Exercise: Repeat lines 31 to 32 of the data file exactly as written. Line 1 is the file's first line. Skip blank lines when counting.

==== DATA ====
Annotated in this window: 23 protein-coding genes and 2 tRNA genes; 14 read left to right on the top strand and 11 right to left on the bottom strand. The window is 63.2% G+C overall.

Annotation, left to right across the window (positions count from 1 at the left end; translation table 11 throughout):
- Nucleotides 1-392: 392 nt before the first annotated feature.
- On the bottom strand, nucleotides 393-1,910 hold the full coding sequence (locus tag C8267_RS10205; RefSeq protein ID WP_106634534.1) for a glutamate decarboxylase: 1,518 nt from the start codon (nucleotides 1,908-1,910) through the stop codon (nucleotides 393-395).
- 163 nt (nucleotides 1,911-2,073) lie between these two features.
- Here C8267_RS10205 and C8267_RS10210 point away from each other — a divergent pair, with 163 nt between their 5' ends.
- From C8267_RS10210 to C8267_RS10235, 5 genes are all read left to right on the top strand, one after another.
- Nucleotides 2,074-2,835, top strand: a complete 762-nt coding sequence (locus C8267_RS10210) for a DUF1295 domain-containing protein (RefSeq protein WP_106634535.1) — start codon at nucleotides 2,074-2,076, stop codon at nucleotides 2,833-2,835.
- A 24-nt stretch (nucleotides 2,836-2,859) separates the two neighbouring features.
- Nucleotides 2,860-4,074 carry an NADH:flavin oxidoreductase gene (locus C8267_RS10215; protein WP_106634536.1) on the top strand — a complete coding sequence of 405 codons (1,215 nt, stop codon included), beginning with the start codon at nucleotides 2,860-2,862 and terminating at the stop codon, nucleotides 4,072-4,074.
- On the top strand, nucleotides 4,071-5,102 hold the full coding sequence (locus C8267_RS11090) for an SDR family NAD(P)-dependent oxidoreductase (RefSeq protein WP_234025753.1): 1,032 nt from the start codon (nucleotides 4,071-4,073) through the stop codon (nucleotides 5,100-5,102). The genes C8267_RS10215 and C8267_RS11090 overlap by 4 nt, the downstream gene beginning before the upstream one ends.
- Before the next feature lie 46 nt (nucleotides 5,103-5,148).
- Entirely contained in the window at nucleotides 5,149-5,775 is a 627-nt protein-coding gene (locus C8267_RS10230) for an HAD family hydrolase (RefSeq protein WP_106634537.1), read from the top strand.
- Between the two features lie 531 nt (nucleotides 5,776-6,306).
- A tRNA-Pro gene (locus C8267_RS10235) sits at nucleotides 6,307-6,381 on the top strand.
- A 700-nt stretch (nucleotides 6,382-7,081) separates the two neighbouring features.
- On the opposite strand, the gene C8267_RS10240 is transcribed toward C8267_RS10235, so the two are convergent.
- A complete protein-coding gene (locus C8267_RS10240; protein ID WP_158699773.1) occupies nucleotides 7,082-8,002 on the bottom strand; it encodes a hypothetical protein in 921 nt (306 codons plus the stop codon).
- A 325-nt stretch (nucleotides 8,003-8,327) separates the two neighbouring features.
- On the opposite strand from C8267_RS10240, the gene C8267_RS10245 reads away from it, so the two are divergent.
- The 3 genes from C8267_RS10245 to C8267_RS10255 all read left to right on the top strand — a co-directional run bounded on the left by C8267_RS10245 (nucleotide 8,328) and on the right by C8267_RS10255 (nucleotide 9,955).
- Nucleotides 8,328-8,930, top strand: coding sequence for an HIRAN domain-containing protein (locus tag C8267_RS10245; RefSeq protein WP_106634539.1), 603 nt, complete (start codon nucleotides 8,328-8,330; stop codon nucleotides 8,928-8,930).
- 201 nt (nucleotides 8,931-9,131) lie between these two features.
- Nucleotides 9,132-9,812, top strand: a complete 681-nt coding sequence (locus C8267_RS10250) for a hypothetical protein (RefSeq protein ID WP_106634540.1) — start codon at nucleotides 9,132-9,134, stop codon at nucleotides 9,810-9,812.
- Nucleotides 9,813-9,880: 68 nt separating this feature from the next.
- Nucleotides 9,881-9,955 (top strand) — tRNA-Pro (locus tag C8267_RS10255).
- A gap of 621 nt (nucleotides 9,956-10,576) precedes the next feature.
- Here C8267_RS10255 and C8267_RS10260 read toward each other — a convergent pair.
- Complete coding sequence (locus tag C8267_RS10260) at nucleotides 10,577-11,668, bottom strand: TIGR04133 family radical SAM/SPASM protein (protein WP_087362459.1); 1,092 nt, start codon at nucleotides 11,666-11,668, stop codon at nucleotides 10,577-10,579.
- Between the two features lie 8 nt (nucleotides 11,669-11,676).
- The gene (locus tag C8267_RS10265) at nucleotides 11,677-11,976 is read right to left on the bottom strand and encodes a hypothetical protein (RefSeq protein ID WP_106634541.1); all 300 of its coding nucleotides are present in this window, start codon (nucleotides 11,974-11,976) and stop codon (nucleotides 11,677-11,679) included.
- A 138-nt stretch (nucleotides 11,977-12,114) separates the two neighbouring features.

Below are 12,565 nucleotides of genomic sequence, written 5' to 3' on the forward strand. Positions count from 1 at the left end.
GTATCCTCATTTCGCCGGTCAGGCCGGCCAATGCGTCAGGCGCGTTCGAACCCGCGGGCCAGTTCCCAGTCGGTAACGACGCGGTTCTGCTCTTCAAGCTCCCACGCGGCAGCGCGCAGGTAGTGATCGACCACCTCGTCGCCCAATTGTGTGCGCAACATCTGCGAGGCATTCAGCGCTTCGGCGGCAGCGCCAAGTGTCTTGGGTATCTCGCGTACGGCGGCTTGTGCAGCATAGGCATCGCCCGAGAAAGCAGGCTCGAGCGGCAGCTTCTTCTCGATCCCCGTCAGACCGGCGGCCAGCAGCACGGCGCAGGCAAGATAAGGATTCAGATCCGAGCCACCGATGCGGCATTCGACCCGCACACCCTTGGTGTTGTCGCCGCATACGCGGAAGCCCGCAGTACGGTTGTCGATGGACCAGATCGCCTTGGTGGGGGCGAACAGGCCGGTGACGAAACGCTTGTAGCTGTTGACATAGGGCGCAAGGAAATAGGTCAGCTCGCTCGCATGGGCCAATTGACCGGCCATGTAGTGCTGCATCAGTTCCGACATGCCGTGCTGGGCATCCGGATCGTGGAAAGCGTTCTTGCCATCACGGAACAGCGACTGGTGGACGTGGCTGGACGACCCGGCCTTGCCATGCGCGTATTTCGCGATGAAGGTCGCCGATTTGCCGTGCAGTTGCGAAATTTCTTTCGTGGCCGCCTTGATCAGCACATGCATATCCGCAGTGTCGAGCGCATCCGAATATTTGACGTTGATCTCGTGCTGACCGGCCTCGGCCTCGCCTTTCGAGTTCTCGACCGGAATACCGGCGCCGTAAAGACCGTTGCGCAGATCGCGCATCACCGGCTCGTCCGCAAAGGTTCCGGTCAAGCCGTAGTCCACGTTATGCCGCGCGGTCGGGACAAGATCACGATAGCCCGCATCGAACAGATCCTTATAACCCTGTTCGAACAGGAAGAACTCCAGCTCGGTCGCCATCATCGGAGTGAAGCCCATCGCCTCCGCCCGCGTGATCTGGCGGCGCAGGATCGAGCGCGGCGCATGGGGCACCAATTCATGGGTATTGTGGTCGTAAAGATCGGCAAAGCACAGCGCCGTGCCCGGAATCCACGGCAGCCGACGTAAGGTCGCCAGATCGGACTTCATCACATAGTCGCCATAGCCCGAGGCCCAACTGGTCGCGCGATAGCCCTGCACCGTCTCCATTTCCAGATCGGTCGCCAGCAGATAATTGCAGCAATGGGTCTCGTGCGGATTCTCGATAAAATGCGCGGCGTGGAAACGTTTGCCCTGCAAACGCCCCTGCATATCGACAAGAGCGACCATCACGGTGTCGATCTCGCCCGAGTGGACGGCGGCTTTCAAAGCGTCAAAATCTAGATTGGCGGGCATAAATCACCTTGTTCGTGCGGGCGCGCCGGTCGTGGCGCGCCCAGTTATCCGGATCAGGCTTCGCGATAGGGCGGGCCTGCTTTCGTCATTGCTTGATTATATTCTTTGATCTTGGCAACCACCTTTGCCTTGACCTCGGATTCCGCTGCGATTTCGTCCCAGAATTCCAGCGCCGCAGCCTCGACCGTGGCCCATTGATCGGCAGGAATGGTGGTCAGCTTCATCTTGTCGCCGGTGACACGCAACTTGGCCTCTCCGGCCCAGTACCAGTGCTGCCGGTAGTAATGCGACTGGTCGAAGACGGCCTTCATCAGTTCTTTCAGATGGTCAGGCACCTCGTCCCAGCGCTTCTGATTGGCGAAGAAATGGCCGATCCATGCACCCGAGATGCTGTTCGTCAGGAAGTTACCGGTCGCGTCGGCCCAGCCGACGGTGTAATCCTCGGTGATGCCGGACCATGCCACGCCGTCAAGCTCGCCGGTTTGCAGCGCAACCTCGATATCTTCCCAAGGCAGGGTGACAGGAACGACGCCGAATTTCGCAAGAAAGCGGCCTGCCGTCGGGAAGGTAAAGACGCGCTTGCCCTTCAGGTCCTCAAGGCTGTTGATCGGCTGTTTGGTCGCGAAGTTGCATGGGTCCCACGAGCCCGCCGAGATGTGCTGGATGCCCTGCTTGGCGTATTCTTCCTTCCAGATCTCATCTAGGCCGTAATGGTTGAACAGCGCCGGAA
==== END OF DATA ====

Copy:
- The gene (locus tag C8267_RS10265) at nucleotides 11,677-11,976 is read right to left on the bottom strand and encodes a hypothetical protein (RefSeq protein ID WP_106634541.1); all 300 of its coding nucleotides are present in this window, start codon (nucleotides 11,974-11,976) and stop codon (nucleotides 11,677-11,679) included.
- A 138-nt stretch (nucleotides 11,977-12,114) separates the two neighbouring features.